Saturday, December 16, 2017

Is Japan the missionaries' graveyard?

During my years in the cult in Japan, I spent the required hours out "witnessing," which is what we called distributing TFI produced publications, and audio and audio-visual materials. In its simplest, it consisted of handing a cartoonish poster to someone and requesting a donation. The pricier materials had an inflated "suggested donation." 

Over the course of doing this, in stark contrast to my experience in Christian countries, I was often met with blank, dubious faces. 

"What is your job?" I remember being asked. 

"I'm a full-time volunteer," I 
would try to explain in my fragmented Japanese 

"How can you do that? What about your children? How do you provide for them?" The incredulity was palpable. 

To answer the standard cult belief, "God supplies our needs," would sound like a crazy person. I would opt for, "People give us donations to support our work."

They would leave the question, "Why would anyone give you money when you could just get a job?" unspoken, yet hanging in the air as they walked on. 

As the years passed and I eventually learned the language, I came to know devout Buddhists. If what I believed was true, these good, kind, sincere people were going to burn in hell if they didn't accept Jesus. Were they the benighted heathen that I had come to save?

Something was inherently arrogant about the exclusiveness of Christianity. To the fanatical TFI member, these lost "Systemite" (members of society at large, as opposed to the "dropped out" cult members) servants of materialism were inferior to them, the "elite army of the Lord."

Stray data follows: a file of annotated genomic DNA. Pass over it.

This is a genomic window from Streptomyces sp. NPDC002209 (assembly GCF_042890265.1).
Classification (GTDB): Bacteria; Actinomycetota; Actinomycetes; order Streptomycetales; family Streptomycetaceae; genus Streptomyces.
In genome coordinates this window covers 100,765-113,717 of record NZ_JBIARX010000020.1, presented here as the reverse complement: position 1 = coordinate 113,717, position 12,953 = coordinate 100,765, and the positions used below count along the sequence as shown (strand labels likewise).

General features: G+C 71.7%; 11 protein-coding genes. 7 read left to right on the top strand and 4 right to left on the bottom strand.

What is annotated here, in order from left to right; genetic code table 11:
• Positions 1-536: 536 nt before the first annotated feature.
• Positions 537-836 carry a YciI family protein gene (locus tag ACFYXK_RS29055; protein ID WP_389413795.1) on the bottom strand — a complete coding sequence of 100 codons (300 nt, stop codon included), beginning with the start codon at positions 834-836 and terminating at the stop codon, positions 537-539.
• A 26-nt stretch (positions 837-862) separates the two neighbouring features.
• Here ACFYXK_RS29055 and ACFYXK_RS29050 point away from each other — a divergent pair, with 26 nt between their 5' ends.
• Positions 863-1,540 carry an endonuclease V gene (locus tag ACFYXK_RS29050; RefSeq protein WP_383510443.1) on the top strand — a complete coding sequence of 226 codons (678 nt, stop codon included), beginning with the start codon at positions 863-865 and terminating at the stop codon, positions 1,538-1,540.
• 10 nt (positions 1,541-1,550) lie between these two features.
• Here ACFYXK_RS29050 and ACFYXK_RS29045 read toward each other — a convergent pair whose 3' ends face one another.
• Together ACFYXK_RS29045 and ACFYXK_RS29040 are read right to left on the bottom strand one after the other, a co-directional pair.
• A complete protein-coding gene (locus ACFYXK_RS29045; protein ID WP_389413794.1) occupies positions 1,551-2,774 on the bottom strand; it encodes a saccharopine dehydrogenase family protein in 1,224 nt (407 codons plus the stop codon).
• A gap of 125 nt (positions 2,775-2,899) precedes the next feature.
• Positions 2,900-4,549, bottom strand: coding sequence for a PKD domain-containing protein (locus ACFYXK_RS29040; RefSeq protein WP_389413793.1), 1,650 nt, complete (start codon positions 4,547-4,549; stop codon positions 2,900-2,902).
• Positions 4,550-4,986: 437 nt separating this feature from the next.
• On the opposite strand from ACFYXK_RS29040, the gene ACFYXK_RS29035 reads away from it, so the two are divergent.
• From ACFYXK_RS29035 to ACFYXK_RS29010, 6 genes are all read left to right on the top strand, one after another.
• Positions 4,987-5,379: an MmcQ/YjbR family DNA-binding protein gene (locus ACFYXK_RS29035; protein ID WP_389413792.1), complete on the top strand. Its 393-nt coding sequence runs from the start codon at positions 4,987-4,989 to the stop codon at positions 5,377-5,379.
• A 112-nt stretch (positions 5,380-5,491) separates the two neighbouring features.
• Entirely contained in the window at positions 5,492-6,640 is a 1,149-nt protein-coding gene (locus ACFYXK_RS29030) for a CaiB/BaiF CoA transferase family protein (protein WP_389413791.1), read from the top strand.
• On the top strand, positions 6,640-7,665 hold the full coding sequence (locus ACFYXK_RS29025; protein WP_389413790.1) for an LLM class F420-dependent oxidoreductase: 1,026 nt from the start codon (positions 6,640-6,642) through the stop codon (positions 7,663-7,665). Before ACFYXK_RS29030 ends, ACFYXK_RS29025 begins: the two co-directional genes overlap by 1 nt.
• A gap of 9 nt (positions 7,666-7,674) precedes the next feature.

It was so obviously untrue. 

Japan became my personal missionary's graveyard.

To quote Christopher Hitchens, "...religion teaches people to be extremely self-centered and conceited. It assures them that god cares for them individually, and it claims that the cosmos was created with them specifically in mind. This explains the supercilious expression on the faces of those who practice religion ostentatiously: pray excuse my modesty and humility but I happen to be busy on an errand for god.” God Is Not Great: How Religion Poisons Everything

1 comment:

  1. Christopher Hitchens quote mirrors why after I left TF and ditched religion, I cannot celebrate Christmas. Instead, I mark the day of the winter marvelling at the FACT that the earths' tilt reaches a maximum and starts to swing the other way. Interestingly when I share this or google solstice, I find mainly religious/pagan connotations rather than the marvels of nature/geography/science/maths of the phenomenon. No delusions there! That said wish you a happy new year!